The Iron-Age Village of Biskupin: What You Can Expect to See

A trip to Biskupin rarely features on most visits to Poland, but it wasn’t far from the Poznań-Gniezno-Toruń route that I was taking through the country. An Iron Age settlement that was discovered in 1933, reconstructed and turned into an open-air museum, its proximity to other sites related to the founding of the Polish nation was quite fitting (for more on that, look up ‘The Piast Route‘).

While Biskupin offered something different from the castles, squares and churches of the touristy big cities, in a part of Poland where Asians number more than signs in English, getting there on a tight budget was a wee adventure. One misinterpretation of the bus timetable could result in hours of waiting for a non-existent connection.

Getting to Biskupin via public transport

I chose to take the public bus to Gąsawa (the nearest town to Biskupin) from Gniezno anyway. While I knew not to expect the newest and shiniest vehicles, I did not expect a time machine to pull into the terminal. Once I got over my fascination, I went back to rehearsing the ticket purchase in my head.

How to get to Biskupin
We’re back in the 70s, yo!

Do Gąsawa, prosze,’ I muttered when it was my turn to board. I was pretty proud of my ability to pronounce many Polish words well, but the driver gave me a look that suggested I was on the wrong bus. He also said something that must have been along the lines of ‘no such stop’.

Then something marvellous happened. The old ladies seated behind him repeated my destination loudly (‘something-something-something Gąsawa!‘) and the driver gave me my ticket. To this day I still have no idea what they did differently.

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After I reached Gąsawa I still had to walk 30 minutes along the road to get to Biskupin, passing wheat and corn fields along the way. Caution is advised as there is no pavement or guardrail to offer protection.

Arrive at the right time, as I did, and one will be able to catch the narrow gauge train that runs between Biskupin and Żnin. An open newspaper would cover the width of the track, and I had never seen anything like it. That’s something for rail travel geeks to note.

Trip to Biskupin on Polish narrow gauge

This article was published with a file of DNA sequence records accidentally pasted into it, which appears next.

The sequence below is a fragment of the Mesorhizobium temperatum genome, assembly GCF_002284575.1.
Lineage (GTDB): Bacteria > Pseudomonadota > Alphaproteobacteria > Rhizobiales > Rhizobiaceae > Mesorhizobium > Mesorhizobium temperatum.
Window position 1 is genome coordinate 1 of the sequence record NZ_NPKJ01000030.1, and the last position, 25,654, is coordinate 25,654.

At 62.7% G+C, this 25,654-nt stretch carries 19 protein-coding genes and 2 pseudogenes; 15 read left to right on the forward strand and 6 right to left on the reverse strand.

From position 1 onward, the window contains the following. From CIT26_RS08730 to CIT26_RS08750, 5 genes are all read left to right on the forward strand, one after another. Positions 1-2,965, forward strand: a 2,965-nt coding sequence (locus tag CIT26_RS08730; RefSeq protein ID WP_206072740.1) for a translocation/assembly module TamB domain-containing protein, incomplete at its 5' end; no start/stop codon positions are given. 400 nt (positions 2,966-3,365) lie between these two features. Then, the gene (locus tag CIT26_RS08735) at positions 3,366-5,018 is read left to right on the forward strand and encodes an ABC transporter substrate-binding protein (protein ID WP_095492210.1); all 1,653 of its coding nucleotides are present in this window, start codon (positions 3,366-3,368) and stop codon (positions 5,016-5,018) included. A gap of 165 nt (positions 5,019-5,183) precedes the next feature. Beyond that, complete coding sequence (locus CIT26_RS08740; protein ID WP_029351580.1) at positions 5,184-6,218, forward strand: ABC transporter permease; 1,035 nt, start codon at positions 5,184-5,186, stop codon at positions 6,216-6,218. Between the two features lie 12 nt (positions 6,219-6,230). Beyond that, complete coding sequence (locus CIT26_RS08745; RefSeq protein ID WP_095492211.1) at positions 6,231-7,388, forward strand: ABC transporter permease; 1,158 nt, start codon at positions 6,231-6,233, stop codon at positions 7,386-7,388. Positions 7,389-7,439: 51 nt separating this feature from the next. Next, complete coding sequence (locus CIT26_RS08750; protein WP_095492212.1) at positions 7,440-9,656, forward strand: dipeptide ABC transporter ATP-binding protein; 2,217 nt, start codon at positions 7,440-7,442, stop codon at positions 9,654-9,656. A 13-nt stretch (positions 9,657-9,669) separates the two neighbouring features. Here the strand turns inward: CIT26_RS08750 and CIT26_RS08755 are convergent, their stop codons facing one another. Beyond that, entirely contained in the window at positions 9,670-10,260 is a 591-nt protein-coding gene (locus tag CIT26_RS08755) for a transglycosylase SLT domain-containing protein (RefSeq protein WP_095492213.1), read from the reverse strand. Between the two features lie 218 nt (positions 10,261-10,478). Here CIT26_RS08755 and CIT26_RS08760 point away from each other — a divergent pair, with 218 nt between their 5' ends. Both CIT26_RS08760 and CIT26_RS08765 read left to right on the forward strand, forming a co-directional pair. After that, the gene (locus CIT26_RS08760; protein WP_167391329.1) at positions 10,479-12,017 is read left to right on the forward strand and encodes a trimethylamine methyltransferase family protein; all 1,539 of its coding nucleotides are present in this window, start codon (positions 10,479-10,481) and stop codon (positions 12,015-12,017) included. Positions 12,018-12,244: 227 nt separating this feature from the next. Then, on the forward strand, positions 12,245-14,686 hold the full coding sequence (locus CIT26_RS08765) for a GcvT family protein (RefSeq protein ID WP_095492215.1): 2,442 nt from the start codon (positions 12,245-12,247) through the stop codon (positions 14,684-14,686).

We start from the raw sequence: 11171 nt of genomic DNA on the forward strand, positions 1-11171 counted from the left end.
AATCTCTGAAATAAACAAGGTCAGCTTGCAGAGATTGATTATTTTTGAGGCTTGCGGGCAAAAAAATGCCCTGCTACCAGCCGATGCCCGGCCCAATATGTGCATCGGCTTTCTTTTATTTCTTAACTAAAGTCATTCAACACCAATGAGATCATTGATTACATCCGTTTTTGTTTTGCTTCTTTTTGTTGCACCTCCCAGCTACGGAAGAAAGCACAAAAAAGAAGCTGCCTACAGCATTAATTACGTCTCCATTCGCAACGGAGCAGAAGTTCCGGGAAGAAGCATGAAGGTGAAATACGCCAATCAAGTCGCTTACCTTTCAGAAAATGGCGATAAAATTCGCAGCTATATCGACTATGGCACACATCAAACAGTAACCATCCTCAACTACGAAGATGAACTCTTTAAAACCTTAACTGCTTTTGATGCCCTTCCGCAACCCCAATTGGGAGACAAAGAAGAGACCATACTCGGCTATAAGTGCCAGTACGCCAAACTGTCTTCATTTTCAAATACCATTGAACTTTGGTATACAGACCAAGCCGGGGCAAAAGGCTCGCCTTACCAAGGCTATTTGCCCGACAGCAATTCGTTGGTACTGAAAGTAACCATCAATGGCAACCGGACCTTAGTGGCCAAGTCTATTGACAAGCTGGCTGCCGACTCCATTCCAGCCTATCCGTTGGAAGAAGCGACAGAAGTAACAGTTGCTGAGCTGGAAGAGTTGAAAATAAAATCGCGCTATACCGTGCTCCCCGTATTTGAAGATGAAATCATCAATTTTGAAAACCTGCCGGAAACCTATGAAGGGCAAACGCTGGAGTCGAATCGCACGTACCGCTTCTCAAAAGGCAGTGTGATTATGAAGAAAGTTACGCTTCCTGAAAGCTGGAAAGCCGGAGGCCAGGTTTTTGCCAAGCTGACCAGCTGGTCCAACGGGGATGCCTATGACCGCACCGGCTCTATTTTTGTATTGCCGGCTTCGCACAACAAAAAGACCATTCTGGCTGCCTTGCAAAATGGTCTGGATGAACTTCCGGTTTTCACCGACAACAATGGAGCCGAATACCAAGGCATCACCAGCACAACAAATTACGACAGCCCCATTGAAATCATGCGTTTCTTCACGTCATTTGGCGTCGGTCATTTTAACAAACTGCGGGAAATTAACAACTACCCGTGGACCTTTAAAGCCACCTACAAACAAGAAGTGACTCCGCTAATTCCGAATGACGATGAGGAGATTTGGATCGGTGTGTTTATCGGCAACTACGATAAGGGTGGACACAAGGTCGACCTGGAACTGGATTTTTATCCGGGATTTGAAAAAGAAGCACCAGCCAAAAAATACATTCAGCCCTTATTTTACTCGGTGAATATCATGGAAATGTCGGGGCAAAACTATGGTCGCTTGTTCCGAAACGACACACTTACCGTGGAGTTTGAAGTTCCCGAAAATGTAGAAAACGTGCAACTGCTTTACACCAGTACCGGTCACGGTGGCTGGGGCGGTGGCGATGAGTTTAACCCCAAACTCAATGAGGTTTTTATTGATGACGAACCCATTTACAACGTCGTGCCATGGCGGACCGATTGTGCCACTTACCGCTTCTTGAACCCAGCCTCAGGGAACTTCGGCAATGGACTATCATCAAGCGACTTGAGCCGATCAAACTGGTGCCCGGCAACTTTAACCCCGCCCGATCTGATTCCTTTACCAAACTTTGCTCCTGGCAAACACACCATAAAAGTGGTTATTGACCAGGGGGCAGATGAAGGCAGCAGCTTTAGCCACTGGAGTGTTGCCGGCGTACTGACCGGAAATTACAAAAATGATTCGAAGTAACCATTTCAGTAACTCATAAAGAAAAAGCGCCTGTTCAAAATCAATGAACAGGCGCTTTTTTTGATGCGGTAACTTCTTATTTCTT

Narrow gauge train to Znin

The Biskupin museum

The museum grounds were really pleasant to walk around, with plenty of shade under the trees and the thatched-roof buildings that housed the gift shop and the food stands. There were several young Polish families around; if I had ended up at a zoo by mistake I would not have known the difference.

The star attraction stood on the shore of the lake, just a few minutes from the entrance. It looked a bit strange at first. A few stumps, the remains of the original Iron Age settlement, stuck out of the open soggy ground, bereft of the reeds that shielded them for centuries. An incomplete rampart surrounded two longhouses. There may have been a watchtower, so the gate included one. A bridge that linked the settlement to the footpath completed the look.


It was possible to climb and walk along the ramparts, while the inside of the houses was filled with tools and natural materials to resemble what it may have looked like. After weeks where I’d sometimes slept on dodgy surfaces, they seemed comfortable. They also had the benefit of being all-natural. The only plastic you could find was in the panels that described the discovery of the site.

What the inside of the house may have looked like.

It was quite clear that the reconstruction was only a partial one, so as to showcase the remains of the original settlement. Inside the air-conditioned gallery, there is a model of what the place may have looked like. Other exhibits traced the history of the area, from the time the Lusatians settled there up to the Middle Ages. They displayed tools, ornaments and bones that were discovered on the site (and plenty more models).

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Apart from the settlement

There were other more recent dwellings on the grounds, including the film set of the 2003 film Stara Baśń (Army of Valhalla). Having never seen that film, the straw-and-wood houses didn’t leave a deep impression on me. The set was no Hobbiton but it blended into its surroundings well.

Biskupin was a place where Polish kids learnt a little about their pre-Christian history. Hence, there were also other stations to entertain and inform them. They included bird boxes, craft-making stations and even a paddock of livestock. For this outsider though, the trip through rural Poland to Biskupin was every bit as eye-opening as the site itself.

What’s the oldest site that you’ve been to?